Physicists at MIT have succeeded in getting “quantum tornadoes” to form in clouds of utlracold atoms, according to a recent paper published in the journal Nature. This is the first direct, in situ documentation of how a rapidly rotating quantum gas evolves, and per the authors, the process resembles how the rotational effects of the Earth can give rise to large-scale weather patterns.
The MIT scientists were interested in studying so-called quantum Hall fluids. First discovered in the 1980s, quantum Hall fluids are composed of clouds of electrons floating in magnetic fields. In a classical system, the electrons would repel each other and form a crystal. But in quantum Hall fluids, the electrons mimic the behavior of their neighbors—evidence of quantum correlation.
“People discovered all kinds of amazing properties, and the reason was, in a magnetic field, electrons are (classically) frozen in place—all their kinetic energy is switched off, and what’s left is purely interactions,” said co-author Richard Fletcher, a physicist at MIT. “So, this whole world emerged. But it was extremely hard to observe and understand.”
But the motion of electrons in a magnetic field is extremely small and difficult to observe. So Fletcher and his co-authors thought they might be able to simulate this unusual behavior of electrons using clouds of ultracold quantum gases. Known as Bose-Einstein condensates (BECs), these gases are named in honor of Albert Einstein and Indian physicist Satyendra Bose. In the 1920s, Bose and Einstein predicted the possibility that the wavelike nature of atoms might allow the atoms to spread out and overlap if they are packed closely enough together.
At normal temperatures, atoms act like billiard balls and bounce off one another. Lowering the temperature reduces their speed. If the temperature gets low enough (billionths of a degree above absolute zero) and the atoms are densely packed enough, the different matter waves will be able to “sense” one another and coordinate themselves as if they were one big “superatom.”
The first BECs were created in 1995, and within a few years, more than three dozen teams had replicated the experiment. The Nobel Prize-winning discovery launched an entirely new branch of physics. BECs enable scientists to study the strange, small world of quantum physics as if they were looking at it through a magnifying glass, because a BEC “amplifies” atoms in the same way that lasers amplify photons.
Ultracold atomic gases are good at simulating electrons in solids, but they lack charge. That neutrality can make simulating phenomena like the quantum Hall effect a challenge. Putting a spin on such a neutral system is one way of overcoming this obstacle.
“We thought, let’s get these cold atoms to behave as if they were electrons in a magnetic field, but that we could control precisely,” said co-author Martin Zwierlein, also a physicist at MIT. “Then we can visualize what individual atoms are doing and see if they obey the same quantum mechanical physics.”
Using a laser trap, the MIT scientists cooled about 1 million sodium gas atoms; the cooled atoms were held in place by a magnetic field. The second step is evaporative cooling, in which a web of magnetic fields conspires to kick out the hottest atoms so that the cooler atoms can move more closely together. The process works in much the same way that evaporative cooling occurs with a cup of hot coffee: the hotter atoms rise to the top of the magnetic trap and “jump out” as steam.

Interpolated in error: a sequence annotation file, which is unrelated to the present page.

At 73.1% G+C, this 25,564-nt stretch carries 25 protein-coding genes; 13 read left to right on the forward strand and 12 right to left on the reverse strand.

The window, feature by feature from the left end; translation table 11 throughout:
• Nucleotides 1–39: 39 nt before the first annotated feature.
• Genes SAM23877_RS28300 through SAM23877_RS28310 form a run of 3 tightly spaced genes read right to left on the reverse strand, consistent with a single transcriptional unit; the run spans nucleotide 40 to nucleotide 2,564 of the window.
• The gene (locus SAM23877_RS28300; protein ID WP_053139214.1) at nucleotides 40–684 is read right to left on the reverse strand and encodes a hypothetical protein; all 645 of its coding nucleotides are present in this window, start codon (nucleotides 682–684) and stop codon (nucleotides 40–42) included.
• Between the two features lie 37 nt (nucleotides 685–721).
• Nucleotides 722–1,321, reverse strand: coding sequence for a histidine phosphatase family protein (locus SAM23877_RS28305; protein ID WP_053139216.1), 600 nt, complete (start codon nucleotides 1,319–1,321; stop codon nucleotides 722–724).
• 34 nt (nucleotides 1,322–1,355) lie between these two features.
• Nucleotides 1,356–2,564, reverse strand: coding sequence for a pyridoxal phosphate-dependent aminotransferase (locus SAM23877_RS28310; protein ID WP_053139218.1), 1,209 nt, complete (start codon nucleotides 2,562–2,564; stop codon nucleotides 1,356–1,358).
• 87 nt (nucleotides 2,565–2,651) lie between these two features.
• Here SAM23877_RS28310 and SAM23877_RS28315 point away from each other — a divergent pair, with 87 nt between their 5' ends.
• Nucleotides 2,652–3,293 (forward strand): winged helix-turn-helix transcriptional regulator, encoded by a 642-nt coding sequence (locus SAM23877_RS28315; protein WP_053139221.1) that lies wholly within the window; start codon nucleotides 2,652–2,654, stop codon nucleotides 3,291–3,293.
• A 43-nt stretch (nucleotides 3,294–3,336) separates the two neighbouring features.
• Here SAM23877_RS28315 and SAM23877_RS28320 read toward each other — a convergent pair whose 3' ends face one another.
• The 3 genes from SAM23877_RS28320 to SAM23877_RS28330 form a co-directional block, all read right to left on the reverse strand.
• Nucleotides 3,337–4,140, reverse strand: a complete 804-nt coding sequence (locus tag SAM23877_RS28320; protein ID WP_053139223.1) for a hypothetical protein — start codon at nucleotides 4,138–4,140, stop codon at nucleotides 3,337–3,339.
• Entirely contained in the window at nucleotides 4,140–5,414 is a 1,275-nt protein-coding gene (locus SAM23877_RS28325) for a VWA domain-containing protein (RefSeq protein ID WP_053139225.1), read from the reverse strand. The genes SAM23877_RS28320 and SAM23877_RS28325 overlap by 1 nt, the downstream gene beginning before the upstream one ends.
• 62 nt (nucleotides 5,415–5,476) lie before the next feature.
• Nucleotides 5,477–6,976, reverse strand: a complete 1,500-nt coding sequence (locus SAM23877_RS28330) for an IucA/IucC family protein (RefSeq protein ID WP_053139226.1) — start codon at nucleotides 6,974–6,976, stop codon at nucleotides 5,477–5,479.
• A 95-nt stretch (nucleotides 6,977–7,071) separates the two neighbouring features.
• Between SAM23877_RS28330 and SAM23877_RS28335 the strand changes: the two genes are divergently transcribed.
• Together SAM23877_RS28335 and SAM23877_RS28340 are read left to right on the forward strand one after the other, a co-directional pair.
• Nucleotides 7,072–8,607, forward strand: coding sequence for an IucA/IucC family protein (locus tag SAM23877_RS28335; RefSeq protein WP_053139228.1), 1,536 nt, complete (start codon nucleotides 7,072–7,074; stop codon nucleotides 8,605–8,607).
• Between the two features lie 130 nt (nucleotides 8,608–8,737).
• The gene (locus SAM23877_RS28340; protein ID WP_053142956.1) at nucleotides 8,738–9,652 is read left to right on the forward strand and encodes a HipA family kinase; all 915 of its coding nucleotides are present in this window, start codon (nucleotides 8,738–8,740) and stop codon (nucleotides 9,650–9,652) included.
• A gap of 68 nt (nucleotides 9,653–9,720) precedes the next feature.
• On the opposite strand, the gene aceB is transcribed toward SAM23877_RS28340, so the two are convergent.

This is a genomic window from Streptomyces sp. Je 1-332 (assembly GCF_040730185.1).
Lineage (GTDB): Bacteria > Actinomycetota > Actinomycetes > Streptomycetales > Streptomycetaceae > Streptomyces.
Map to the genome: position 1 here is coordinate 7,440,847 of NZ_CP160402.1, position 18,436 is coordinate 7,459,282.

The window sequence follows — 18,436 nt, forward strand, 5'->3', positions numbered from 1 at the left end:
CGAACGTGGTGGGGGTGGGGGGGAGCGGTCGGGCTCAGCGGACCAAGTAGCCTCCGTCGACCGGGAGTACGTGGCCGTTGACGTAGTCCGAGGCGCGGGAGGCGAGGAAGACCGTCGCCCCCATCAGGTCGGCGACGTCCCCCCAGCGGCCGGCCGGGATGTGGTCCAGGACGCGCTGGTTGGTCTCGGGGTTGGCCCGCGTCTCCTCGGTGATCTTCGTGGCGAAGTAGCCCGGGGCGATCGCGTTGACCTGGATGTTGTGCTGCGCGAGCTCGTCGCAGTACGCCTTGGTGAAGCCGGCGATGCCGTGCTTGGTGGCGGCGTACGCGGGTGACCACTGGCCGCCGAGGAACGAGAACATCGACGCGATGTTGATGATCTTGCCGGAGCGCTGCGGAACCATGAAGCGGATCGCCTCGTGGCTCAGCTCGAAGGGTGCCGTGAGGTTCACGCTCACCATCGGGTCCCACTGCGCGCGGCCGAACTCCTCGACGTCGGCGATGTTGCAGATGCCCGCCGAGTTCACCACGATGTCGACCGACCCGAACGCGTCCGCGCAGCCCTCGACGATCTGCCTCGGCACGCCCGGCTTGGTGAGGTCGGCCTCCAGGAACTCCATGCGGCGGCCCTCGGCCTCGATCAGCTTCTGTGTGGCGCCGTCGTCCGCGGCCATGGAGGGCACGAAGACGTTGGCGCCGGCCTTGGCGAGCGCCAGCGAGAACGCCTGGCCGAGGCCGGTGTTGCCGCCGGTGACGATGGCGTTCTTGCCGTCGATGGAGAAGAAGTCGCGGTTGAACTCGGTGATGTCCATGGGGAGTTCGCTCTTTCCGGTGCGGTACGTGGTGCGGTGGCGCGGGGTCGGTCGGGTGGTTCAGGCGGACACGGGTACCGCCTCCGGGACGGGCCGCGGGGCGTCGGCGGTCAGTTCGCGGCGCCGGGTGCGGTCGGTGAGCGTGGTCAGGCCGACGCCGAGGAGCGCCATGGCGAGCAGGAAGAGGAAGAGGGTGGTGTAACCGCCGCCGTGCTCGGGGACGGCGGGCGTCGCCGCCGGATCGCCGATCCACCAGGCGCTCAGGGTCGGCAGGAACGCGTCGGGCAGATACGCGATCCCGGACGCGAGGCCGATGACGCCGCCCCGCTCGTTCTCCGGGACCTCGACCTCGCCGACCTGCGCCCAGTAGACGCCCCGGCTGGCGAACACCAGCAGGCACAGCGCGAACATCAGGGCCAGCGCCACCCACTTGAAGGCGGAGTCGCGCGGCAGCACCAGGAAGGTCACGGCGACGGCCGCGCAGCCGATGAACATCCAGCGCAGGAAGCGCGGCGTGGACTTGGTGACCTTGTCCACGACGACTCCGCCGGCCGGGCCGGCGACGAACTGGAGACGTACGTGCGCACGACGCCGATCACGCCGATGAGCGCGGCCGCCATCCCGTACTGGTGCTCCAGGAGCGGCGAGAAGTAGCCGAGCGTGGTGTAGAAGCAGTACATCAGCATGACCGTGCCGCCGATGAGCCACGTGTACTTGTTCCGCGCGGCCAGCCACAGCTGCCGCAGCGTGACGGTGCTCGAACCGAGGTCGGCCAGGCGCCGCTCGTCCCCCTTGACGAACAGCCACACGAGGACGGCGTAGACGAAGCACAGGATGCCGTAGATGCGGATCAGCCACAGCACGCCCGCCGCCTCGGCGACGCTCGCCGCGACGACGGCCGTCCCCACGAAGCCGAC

Those same magnetic fields can also set the atoms within the trap spinning at around 100 rotations per second. That movement was captured on CCD camera, thanks to the way sodium atoms fluoresce in response to laser light. The atoms cast a shadow which can then be observed using a technique called absorption imaging.
Within 100 milliseconds, the atoms spun into a long, thin structure resembling a needle. Unlike a classical fluid (like cigarette smoke), which just keeps thinning, a quantum fluid has a limit to how thin it can get. The MIT researchers found that the needle-like structures that formed in their ultracold gases hit that thinness limit. The researchers described their spinning quantum gas and related findings last year in Science.
This latest paper takes the MIT experiment one step further by examining how the needle-like fluid might evolve under conditions of pure rotation and atomic interactions. The result: a quantum instability emerged, causing the fluid needle to waver, then corkscrew. Eventually, the fluid crystallized into a string of rotating blobs resembling tornadoes—a quantum crystal formed entirely from atomic interactions within the spinning gas. The evolution is strikingly similar to formations called Kelvin-Helmholtz clouds, in which a homogenous cloud starts forming successive fingers as a result of a velocity difference (speed and direction) between two wind currents in the atmosphere.
“This evolution connects to the idea of how a butterfly in China can create a storm here, due to instabilities that set off turbulence,” said Zwierlein. “Here, we have quantum weather: The fluid, just from its quantum instabilities, fragments into this crystalline structure of smaller clouds and vortices. And it’s a breakthrough to be able to see these quantum effects directly.”
Apparently, this behavior had been predicted in an earlier paper by other physicists, which the MIT team only just discovered. And there are some potential practical applications for this research, most notably as highly sensitive rotational sensors for submarine navigation. Submarines rely on fiber optic gyroscopes to detect rotational movement when they are submerged, which produces a telltale interference pattern. Atoms move more slowly than light, so a quantum-tornado sensor would be much more sensitive—possibly even sensitive enough to measure slight changes in the Earth’s rotation.